Al Ain: Private and public schools opened in the UAE welcoming hundreds of thousands of students following the winter vacation on Sunday.
The roads were thronged with school busses and private vehicles early in the morning, transporting students to their respective educational institutions.
More than 95 per cent of students in kindergarten, primary and secondary levels yesterday attended their schools in the city, said Salem Abdul Aziz Al Khetheri, Director Al Ain Education Zone.
The Al Ain Education Zone was decidedly busy for the last several days in preparations, renovations of schools and arranging stationary and books for the students. The last two days were hectic for the zone when most of its officials were out in the field to monitor the smooth operations of the schools.
Al Khetheri said that all the schools were equipped with all the necessary facilities to help teachers and students in the teaching and learning process. He himself visited a number of public schools and said the there was no shortage of teachers or books in any school.
The main public schools are located, apart from the town centre, in the areas such as Al Maqam, Al Jimi, Al Khubasi, Al Manaseer, Al Sulaimi, Al Sarooj, Al Qattara, Al Jahili, Al Masoudi, Al Wagan, and Al Mutaredh districts of Al Ain.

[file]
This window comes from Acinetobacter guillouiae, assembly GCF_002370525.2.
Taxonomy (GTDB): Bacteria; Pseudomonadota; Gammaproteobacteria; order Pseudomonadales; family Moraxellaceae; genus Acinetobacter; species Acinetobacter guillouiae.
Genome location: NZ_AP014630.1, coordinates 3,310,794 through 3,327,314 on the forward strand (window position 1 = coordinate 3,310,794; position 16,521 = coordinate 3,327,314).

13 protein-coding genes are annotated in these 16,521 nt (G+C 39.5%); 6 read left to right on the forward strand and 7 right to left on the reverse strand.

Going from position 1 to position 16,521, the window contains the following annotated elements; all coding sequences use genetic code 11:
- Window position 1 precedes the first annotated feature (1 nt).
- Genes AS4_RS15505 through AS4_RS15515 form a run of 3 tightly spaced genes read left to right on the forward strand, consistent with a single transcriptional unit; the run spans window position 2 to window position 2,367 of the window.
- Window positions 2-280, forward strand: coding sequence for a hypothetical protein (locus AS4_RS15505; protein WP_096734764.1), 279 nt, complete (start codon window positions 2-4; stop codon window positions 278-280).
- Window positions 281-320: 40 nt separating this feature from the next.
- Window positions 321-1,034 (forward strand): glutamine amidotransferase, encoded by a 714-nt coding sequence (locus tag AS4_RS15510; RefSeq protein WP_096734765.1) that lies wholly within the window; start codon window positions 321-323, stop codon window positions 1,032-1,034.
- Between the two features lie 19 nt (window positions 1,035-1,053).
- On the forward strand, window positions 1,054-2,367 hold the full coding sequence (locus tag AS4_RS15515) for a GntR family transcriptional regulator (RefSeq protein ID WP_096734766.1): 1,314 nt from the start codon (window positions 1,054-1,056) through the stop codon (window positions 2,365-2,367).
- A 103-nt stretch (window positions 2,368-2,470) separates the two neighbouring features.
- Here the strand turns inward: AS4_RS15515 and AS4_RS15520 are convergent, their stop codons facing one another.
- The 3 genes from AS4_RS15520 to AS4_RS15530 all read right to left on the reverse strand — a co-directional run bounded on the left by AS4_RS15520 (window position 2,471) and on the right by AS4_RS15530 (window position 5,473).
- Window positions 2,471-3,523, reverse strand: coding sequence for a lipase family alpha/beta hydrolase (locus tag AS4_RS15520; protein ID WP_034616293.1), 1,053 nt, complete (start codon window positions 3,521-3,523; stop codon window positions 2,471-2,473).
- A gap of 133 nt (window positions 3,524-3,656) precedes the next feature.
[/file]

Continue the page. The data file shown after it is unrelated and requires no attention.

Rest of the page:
The traffic police also department deployed extra officials to coordinate and maintain the smooth traffic flow on the busy arteries of the city.
Over the last several years, the civic administration has been struggling to find a solution to the traffic problems in the private schools district. A large numbers of vehicles come there to drop and pick up students at the peak hours. In January 2010, Al Ain Municipality had announced a plan to alleviate the growing traffic problem.
Al Ain has launched the much-awaited construction and development project in July last year to streamline the traffic and alleviate the nightmarish congestions in the district. The Dh119 million project includes converting roundabouts into interchanges, expansion of internal roads and installation of traffic signals.
The project, he said, will be implemented in four phases. The first phase include the establishment of a dedicated road for school buses behind the private schools that is expected to reduce the pressure from the cars’ parking area.
With still the construction work going on in the area, parents yesterday complained of traffic congestion.
“Nothing has improved yet … It’s the same problem,” said Abdullah Zaman, father of three children, whom he dropped at their school.
Walid Ahmad, another expatriate, said he was stuck in the traffic for almost an hour.
“The roads were full with all sorts of vehicles inching towards the school,” he said.